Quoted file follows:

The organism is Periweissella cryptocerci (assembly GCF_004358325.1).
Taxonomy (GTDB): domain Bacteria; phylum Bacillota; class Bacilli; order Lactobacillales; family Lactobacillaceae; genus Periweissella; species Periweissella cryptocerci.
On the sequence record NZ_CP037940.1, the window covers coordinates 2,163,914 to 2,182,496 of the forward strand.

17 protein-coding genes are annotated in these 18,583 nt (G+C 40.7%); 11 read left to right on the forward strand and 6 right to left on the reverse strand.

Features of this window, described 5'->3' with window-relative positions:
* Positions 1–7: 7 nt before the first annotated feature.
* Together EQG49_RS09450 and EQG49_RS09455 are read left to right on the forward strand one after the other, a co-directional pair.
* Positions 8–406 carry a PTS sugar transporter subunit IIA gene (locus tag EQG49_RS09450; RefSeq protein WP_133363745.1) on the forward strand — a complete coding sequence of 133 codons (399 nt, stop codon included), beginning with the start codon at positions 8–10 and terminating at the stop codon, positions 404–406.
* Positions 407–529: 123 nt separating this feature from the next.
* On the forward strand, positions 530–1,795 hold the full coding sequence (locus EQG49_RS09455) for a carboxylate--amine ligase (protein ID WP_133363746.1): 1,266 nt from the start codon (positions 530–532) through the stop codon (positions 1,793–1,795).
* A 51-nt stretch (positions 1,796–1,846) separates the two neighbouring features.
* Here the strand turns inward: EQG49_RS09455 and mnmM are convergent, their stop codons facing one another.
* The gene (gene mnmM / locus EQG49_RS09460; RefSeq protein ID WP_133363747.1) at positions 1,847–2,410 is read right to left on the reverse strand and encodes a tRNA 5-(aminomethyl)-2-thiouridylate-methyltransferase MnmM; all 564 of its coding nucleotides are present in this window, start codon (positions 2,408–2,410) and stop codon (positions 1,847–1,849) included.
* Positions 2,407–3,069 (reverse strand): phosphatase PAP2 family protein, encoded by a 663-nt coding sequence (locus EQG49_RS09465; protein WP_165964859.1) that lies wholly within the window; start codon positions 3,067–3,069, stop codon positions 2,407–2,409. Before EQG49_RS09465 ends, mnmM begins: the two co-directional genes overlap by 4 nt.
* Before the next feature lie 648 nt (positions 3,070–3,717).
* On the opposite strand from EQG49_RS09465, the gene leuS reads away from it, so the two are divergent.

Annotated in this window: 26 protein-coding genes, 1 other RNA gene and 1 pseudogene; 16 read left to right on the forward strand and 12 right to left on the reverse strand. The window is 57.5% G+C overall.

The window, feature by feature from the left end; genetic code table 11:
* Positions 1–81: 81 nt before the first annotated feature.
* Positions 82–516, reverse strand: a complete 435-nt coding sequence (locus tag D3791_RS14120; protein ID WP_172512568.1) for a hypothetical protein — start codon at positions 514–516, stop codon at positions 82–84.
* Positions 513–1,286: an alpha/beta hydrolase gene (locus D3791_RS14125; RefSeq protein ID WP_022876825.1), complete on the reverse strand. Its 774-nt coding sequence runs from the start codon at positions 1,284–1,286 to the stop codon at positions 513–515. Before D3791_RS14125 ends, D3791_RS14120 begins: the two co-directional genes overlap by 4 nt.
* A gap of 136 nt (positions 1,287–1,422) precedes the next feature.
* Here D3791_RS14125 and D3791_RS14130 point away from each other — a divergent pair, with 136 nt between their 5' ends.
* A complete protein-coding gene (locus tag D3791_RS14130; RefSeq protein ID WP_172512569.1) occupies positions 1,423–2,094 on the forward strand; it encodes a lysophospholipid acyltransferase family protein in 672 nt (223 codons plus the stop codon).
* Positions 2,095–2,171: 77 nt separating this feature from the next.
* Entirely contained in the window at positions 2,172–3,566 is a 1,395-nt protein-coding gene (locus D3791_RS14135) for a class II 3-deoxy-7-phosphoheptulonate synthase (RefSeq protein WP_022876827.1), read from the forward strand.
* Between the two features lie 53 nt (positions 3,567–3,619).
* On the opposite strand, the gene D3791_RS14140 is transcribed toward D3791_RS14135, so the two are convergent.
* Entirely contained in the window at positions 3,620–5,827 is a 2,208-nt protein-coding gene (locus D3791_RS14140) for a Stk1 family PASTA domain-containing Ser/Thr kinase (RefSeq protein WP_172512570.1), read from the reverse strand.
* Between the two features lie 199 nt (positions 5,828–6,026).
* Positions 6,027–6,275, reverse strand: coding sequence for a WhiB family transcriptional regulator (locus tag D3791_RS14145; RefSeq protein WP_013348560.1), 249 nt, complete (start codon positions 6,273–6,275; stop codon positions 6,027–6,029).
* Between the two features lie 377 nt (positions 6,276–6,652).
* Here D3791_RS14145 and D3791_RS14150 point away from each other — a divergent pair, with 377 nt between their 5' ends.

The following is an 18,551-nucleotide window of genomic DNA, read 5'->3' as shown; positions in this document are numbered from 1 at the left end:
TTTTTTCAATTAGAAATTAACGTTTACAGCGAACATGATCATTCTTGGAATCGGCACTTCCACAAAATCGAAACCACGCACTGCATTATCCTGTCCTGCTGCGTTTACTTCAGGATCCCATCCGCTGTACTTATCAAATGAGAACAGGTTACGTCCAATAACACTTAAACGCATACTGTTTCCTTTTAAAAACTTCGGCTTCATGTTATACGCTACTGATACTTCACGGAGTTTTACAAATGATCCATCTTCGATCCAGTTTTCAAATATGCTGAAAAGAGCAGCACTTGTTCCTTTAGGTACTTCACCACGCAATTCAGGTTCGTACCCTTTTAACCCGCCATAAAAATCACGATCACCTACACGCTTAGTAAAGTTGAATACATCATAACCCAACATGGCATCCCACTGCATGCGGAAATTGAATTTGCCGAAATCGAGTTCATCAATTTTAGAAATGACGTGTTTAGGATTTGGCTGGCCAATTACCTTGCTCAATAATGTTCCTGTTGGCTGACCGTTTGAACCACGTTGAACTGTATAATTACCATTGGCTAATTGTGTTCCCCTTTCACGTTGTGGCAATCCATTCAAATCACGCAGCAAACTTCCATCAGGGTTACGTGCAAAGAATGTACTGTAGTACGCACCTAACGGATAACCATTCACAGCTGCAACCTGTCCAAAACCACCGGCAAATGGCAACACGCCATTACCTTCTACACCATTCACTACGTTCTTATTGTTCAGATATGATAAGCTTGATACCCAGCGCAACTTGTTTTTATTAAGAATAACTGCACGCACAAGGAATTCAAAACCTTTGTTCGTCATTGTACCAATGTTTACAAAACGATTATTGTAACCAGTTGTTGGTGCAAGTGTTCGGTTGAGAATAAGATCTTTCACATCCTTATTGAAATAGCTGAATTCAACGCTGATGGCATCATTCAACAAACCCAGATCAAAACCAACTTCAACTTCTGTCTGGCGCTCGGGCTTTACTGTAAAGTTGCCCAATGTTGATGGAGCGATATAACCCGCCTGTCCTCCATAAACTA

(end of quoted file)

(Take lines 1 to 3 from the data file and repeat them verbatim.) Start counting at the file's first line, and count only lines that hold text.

The organism is Periweissella cryptocerci (assembly GCF_004358325.1).
Taxonomy (GTDB): domain Bacteria; phylum Bacillota; class Bacilli; order Lactobacillales; family Lactobacillaceae; genus Periweissella; species Periweissella cryptocerci.
On the sequence record NZ_CP037940.1, the window covers coordinates 2,163,914 to 2,182,496 of the forward strand.